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UKIP member tells Lenny Henry to get out of Britain

RACE ROW: UKIP's Henwood, left, and Henry

ANTI-IMMIGRATION PARTY UKIP again finds itself embroiled in race row after one of its local election candidates suggested British comedian Lenny Henry should emigrate to a "black country".

Enfield, north London, candidate William Henwood, created the controversy when he responded to Henry’s campaign to improve diversity in the media, by tweeting: "He should emigrate to a black country. He does not have to live with whites."

Henwood later defended his statement, telling the BBC: "I think if black people come to this country and don't like mixing with white people why are they here? If he (Henry) wants a lot of blacks around go and live in a black country."

In a statement, UKIP, which last week suspended prominent member Andre Lampitt for his "repellent" views on Nigerians and immigrants, insisted the party was "non-racist, non-sectarian" and that "any comments made by members that fail to uphold these values will be duly investigated and acted upon".

Roger Helmer, UKIP West Midlands MEP, insisted Henwood's comments did not represent the party.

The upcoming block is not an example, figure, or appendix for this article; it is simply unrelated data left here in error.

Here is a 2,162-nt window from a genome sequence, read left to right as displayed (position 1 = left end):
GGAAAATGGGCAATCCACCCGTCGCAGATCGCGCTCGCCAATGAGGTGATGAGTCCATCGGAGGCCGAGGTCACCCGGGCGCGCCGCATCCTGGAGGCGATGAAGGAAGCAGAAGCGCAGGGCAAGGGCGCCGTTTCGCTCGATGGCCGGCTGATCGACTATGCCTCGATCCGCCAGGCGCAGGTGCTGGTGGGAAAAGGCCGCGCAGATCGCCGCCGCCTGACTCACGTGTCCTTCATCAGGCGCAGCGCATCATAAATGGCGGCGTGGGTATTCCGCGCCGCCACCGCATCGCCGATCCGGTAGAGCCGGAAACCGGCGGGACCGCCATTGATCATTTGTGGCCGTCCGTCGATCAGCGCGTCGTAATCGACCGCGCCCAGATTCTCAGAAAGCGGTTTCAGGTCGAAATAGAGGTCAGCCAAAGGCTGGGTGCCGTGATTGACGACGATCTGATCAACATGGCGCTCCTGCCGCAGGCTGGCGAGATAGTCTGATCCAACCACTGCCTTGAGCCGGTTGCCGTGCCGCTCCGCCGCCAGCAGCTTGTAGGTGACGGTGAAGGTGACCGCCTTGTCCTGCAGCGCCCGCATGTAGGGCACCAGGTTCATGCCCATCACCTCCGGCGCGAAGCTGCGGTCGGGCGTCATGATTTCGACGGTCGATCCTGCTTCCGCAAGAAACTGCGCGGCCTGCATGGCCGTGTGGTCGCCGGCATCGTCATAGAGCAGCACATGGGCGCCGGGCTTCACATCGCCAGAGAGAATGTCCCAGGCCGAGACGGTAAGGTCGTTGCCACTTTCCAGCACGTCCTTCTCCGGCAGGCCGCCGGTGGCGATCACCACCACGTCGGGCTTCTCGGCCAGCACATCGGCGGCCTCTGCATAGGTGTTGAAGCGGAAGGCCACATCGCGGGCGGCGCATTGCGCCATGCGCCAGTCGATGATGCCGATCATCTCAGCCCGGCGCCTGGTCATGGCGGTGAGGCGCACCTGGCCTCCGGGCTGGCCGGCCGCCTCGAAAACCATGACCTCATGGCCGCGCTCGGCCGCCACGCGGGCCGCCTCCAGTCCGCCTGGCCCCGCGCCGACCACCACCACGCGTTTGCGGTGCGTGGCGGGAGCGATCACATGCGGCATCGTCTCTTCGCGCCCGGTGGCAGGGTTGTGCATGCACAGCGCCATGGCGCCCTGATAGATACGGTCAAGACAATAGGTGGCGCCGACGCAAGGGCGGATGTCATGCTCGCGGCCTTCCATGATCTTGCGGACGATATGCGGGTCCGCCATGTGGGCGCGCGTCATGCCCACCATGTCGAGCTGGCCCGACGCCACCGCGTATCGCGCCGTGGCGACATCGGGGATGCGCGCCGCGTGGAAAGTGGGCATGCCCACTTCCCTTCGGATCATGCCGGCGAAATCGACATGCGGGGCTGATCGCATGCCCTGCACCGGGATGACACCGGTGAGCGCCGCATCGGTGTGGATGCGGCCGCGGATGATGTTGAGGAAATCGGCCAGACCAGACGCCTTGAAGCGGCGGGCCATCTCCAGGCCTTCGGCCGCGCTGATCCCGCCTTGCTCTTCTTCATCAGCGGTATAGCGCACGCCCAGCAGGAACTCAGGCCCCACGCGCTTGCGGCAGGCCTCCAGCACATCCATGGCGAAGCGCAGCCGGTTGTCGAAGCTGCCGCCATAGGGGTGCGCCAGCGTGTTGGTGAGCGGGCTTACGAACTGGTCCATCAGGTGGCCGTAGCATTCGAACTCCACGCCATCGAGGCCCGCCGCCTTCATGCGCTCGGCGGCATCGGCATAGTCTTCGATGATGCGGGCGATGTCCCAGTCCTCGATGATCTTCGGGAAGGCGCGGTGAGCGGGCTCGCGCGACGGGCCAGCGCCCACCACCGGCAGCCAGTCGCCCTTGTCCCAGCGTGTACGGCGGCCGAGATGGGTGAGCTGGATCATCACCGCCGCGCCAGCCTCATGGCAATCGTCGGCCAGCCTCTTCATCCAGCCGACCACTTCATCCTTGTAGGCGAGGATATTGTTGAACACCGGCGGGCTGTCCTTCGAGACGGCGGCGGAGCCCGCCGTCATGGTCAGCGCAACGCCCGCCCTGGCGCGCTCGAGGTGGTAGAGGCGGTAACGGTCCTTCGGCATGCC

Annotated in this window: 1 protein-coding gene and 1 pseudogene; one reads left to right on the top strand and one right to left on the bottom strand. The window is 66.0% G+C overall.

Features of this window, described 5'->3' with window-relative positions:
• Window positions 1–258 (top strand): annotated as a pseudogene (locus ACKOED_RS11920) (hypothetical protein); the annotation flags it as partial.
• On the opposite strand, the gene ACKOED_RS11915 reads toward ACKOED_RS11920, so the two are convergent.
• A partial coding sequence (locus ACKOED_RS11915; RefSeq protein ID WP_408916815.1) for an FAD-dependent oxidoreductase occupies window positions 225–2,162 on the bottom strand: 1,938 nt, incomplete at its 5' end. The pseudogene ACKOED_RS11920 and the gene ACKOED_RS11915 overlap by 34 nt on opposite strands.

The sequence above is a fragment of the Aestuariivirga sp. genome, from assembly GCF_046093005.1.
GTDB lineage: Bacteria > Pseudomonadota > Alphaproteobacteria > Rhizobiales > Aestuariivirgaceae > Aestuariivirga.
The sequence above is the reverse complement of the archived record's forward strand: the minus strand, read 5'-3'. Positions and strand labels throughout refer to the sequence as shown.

He added: “We have an individual who has made totally unacceptable comments. But you will find individuals behaving like that in all parties.”

Conservative health secretary Jeremy Hunt described Henwood's comments about the stage actor and comedian as "absolutely disgusting".

Hunt told BBC Radio 5 live: "I think it is for Nigel Farage to make absolutely clear that that isn't UKIP's official view but also to explain why so many people with those kinds of views seem to be attracted to becoming candidates for UKIP".

Asked if he thought the comments were racist, he said: "Yes I do and that's why I'd like to hear a very clear denunciation from Nigel Farage. I think it's totally unacceptable, and he [Henry] is as British as you or I are."

UKIP's deputy chairman Neil Hamilton, a former Conservative MP, said Henwood's comments were being investigated by the party but he claimed they were a "complete distraction" from the European election campaign and "every party" had "unknown" activists who "who may have said something unpleasant on social media".

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